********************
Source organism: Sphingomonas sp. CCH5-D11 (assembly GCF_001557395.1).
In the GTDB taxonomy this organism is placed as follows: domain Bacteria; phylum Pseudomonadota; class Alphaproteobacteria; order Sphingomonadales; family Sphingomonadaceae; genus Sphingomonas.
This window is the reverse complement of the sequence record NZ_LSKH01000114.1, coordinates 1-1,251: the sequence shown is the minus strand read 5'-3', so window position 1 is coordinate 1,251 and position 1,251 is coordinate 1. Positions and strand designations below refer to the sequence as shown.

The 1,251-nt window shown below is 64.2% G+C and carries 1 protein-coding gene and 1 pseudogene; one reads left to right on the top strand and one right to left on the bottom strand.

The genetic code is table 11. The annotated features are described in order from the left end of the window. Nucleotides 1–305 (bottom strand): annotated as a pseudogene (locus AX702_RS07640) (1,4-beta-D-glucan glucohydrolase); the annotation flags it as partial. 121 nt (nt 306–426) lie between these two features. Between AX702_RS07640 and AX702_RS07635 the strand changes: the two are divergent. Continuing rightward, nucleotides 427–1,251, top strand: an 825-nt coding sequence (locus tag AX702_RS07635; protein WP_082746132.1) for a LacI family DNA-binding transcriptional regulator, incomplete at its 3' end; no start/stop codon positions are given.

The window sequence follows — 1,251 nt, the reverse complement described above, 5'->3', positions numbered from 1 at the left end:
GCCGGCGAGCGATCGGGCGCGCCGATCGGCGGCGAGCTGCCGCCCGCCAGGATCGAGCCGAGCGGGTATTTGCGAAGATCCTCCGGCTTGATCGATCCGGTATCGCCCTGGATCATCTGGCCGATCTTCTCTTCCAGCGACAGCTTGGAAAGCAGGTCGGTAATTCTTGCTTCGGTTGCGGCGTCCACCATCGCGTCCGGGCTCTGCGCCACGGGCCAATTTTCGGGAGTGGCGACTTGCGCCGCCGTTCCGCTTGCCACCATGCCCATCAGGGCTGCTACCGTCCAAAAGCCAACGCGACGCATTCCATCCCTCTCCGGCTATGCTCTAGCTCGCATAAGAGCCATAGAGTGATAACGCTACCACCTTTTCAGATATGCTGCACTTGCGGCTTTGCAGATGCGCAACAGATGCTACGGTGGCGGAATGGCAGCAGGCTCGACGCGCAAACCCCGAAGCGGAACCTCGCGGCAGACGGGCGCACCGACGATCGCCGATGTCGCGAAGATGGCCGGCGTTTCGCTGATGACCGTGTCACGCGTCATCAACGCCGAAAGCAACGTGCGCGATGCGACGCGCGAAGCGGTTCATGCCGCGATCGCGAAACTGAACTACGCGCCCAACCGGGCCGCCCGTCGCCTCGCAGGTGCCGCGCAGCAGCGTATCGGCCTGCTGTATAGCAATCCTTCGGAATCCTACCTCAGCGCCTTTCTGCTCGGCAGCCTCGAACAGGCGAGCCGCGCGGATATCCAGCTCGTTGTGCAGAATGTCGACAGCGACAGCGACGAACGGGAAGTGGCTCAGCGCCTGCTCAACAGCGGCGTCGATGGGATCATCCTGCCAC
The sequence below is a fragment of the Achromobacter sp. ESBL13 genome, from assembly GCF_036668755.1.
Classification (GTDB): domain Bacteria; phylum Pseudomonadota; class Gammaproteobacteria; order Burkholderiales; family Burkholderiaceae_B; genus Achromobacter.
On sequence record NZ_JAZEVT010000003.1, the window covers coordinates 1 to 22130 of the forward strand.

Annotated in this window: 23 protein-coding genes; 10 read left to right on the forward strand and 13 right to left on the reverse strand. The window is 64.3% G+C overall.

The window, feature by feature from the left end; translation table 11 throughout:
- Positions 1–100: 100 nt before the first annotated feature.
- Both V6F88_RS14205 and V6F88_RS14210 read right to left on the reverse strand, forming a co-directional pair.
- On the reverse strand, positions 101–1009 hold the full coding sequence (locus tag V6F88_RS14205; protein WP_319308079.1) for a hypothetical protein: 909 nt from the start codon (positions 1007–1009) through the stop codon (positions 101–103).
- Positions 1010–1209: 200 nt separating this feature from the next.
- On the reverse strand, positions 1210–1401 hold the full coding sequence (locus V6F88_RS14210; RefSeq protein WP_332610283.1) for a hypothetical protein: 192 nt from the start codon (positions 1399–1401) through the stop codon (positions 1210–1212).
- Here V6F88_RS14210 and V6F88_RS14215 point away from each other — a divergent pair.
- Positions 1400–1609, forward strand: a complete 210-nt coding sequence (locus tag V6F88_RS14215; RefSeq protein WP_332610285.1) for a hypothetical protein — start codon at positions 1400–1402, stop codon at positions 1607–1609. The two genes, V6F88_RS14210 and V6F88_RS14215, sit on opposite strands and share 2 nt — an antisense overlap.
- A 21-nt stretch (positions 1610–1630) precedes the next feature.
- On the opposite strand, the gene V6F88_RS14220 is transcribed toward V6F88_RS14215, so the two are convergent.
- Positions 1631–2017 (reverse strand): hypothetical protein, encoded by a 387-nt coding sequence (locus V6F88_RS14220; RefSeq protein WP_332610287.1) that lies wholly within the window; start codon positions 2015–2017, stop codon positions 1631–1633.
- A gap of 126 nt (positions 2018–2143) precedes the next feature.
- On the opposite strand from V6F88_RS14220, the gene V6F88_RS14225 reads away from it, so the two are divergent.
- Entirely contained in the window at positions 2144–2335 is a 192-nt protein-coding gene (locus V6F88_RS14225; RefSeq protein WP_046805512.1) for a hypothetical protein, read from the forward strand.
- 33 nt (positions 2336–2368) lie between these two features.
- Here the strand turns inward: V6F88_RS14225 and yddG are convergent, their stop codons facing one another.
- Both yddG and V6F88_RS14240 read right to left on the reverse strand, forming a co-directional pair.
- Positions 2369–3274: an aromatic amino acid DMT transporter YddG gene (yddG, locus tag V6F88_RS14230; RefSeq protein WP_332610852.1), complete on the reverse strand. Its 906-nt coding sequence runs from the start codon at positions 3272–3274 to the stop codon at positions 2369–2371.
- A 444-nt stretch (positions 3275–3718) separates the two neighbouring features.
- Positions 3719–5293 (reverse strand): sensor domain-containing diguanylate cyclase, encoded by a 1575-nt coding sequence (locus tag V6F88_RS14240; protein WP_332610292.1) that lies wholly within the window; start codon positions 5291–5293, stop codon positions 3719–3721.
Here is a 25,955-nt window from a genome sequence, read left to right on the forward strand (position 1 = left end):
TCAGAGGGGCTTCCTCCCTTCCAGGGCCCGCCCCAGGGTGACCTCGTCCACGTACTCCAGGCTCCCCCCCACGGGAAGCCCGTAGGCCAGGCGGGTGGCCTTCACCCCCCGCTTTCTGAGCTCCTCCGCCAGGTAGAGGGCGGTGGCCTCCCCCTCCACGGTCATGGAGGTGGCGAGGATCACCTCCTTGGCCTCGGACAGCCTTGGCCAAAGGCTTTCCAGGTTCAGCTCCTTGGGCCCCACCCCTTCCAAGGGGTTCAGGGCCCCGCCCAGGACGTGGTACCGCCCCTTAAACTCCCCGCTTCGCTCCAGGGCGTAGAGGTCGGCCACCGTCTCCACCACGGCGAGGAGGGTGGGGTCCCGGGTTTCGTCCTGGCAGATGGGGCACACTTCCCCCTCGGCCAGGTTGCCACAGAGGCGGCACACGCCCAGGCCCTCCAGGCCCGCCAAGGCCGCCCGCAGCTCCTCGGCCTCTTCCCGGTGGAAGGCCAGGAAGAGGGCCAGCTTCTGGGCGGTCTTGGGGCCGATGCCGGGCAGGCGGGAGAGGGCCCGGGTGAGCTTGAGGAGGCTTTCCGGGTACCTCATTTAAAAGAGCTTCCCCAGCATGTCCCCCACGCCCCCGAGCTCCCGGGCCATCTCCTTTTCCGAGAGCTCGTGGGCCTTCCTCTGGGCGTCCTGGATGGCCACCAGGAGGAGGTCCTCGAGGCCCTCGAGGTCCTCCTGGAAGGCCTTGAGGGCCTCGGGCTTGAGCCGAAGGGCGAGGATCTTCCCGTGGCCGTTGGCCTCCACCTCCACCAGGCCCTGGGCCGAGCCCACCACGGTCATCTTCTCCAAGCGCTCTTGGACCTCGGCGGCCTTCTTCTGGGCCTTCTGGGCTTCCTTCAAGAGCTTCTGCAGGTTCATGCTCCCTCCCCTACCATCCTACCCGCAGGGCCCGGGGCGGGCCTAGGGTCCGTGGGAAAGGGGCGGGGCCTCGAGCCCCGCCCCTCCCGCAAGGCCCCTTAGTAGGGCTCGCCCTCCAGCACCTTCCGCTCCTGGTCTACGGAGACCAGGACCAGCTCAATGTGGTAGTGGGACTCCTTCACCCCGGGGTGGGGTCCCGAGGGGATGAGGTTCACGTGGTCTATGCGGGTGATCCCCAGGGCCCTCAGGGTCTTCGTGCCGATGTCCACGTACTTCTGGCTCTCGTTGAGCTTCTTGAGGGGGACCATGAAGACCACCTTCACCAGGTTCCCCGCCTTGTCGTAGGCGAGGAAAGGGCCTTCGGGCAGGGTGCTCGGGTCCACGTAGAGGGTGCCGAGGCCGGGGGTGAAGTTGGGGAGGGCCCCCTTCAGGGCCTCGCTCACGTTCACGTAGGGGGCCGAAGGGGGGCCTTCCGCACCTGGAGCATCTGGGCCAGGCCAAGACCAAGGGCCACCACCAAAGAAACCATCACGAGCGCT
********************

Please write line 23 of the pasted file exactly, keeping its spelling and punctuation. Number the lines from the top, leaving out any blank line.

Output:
- A gap of 126 nt (positions 2018–2143) precedes the next feature.